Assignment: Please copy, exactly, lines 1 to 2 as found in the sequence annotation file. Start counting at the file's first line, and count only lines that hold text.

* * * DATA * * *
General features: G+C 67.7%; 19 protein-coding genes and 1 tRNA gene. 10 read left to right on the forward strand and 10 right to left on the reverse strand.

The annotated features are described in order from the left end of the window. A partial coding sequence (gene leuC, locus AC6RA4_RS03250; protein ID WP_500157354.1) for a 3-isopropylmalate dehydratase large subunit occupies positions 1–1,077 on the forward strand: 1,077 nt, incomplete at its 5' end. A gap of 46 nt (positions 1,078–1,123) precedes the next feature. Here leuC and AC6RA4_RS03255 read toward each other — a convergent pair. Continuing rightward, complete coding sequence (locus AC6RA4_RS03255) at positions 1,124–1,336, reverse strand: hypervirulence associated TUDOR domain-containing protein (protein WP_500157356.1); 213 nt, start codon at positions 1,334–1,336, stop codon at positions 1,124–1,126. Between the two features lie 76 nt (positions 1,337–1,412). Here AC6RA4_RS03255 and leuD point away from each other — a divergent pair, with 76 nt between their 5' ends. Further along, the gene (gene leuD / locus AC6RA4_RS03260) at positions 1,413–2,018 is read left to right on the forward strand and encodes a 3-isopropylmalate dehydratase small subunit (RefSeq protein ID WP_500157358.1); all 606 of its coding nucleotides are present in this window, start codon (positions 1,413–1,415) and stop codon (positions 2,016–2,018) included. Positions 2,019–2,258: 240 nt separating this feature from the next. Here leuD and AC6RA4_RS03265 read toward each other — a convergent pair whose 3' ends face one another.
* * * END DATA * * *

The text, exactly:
General features: G+C 67.7%; 19 protein-coding genes and 1 tRNA gene. 10 read left to right on the forward strand and 10 right to left on the reverse strand.

The annotated features are described in order from the left end of the window. A partial coding sequence (gene leuC, locus AC6RA4_RS03250; protein ID WP_500157354.1) for a 3-isopropylmalate dehydratase large subunit occupies positions 1–1,077 on the forward strand: 1,077 nt, incomplete at its 5' end. A gap of 46 nt (positions 1,078–1,123) precedes the next feature. Here leuC and AC6RA4_RS03255 read toward each other — a convergent pair. Continuing rightward, complete coding sequence (locus AC6RA4_RS03255) at positions 1,124–1,336, reverse strand: hypervirulence associated TUDOR domain-containing protein (protein WP_500157356.1); 213 nt, start codon at positions 1,334–1,336, stop codon at positions 1,124–1,126. Between the two features lie 76 nt (positions 1,337–1,412). Here AC6RA4_RS03255 and leuD point away from each other — a divergent pair, with 76 nt between their 5' ends. Further along, the gene (gene leuD / locus AC6RA4_RS03260) at positions 1,413–2,018 is read left to right on the forward strand and encodes a 3-isopropylmalate dehydratase small subunit (RefSeq protein ID WP_500157358.1); all 606 of its coding nucleotides are present in this window, start codon (positions 1,413–1,415) and stop codon (positions 2,016–2,018) included. Positions 2,019–2,258: 240 nt separating this feature from the next. Here leuD and AC6RA4_RS03265 read toward each other — a convergent pair whose 3' ends face one another.